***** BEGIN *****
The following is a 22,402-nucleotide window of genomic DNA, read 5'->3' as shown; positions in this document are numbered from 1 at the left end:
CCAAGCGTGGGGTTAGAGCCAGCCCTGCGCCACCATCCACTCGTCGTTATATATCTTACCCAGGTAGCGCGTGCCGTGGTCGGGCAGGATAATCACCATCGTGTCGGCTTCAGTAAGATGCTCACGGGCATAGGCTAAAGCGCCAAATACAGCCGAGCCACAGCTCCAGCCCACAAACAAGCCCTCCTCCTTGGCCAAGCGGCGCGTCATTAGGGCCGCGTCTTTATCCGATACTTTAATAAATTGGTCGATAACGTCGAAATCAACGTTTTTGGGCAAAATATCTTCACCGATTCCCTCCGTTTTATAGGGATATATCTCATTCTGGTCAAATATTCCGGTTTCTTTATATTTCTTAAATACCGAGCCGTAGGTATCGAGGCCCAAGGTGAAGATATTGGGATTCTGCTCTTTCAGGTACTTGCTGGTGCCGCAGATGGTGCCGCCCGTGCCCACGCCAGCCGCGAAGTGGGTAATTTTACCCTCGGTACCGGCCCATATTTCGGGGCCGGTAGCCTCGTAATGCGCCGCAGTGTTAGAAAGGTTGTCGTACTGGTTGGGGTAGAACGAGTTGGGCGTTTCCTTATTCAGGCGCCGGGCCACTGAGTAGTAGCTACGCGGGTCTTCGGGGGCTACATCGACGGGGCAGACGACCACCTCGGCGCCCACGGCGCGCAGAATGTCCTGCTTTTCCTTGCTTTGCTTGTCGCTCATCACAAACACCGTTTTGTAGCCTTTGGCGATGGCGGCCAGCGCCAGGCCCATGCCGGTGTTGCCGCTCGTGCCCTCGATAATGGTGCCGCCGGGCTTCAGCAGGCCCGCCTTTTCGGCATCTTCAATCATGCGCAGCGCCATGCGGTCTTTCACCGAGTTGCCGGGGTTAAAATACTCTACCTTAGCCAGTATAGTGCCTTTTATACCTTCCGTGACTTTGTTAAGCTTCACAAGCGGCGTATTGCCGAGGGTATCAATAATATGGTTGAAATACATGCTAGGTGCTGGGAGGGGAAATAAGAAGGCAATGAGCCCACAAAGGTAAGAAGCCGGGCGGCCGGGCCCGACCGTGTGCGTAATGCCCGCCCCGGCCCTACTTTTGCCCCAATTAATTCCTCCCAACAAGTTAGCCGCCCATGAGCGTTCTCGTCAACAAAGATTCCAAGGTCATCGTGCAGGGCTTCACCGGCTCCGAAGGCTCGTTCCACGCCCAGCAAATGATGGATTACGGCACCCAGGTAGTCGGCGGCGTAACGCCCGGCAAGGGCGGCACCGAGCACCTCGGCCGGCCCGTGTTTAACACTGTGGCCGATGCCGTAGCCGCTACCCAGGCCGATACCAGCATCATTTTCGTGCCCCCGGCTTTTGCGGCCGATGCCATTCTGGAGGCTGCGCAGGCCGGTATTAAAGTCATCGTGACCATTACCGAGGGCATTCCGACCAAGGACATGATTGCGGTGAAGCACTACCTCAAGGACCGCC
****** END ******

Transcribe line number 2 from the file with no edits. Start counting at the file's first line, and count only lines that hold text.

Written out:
CCAAGCGTGGGGTTAGAGCCAGCCCTGCGCCACCATCCACTCGTCGTTATATATCTTACCCAGGTAGCGCGTGCCGTGGTCGGGCAGGATAATCACCATCGTGTCGGCTTCAGTAAGATGCTCACGGGCATAGGCTAAAGCGCCAAATACAGCCGAGCCACAGCTCCAGCCCACAAACAAGCCCTCCTCCTTGGCCAAGCGGCGCGTCATTAGGGCCGCGTCTTTATCCGATACTTTAATAAATTGGTCGATAACGTCGAAATCAACGTTTTTGGGCAAAATATCTTCACCGATTCCCTCCGTTTTATAGGGATATATCTCATTCTGGTCAAATATTCCGGTTTCTTTATATTTCTTAAATACCGAGCCGTAGGTATCGAGGCCCAAGGTGAAGATATTGGGATTCTGCTCTTTCAGGTACTTGCTGGTGCCGCAGATGGTGCCGCCCGTGCCCACGCCAGCCGCGAAGTGGGTAATTTTACCCTCGGTACCGGCCCATATTTCGGGGCCGGTAGCCTCGTAATGCGCCGCAGTGTTAGAAAGGTTGTCGTACTGGTTGGGGTAGAACGAGTTGGGCGTTTCCTTATTCAGGCGCCGGGCCACTGAGTAGTAGCTACGCGGGTCTTCGGGGGCTACATCGACGGGGCAGACGACCACCTCGGCGCCCACGGCGCGCAGAATGTCCTGCTTTTCCTTGCTTTGCTTGTCGCTCATCACAAACACCGTTTTGTAGCCTTTGGCGATGGCGGCCAGCGCCAGGCCCATGCCGGTGTTGCCGCTCGTGCCCTCGATAATGGTGCCGCCGGGCTTCAGCAGGCCCGCCTTTTCGGCATCTTCAATCATGCGCAGCGCCATGCGGTCTTTCACCGAGTTGCCGGGGTTAAAATACTCTACCTTAGCCAGTATAGTGCCTTTTATACCTTCCGTGACTTTGTTAAGCTTCACAAGCGGCGTATTGCCGAGGGTATCAATAATATGGTTGAAATACATGCTAGGTGCTGGGAGGGGAAATAAGAAGGCAATGAGCCCACAAAGGTAAGAAGCCGGGCGGCCGGGCCCGACCGTGTGCGTAATGCCCGCCCCGGCCCTACTTTTGCCCCAATTAATTCCTCCCAACAAGTTAGCCGCCCATGAGCGTTCTCGTCAACAAAGATTCCAAGGTCATCGTGCAGGGCTTCACCGGCTCCGAAGGCTCGTTCCACGCCCAGCAAATGATGGATTACGGCACCCAGGTAGTCGGCGGCGTAACGCCCGGCAAGGGCGGCACCGAGCACCTCGGCCGGCCCGTGTTTAACACTGTGGCCGATGCCGTAGCCGCTACCCAGGCCGATACCAGCATCATTTTCGTGCCCCCGGCTTTTGCGGCCGATGCCATTCTGGAGGCTGCGCAGGCCGGTATTAAAGTCATCGTGACCATTACCGAGGGCATTCCGACCAAGGACATGATTGCGGTGAAGCACTACCTCAAGGACCGCC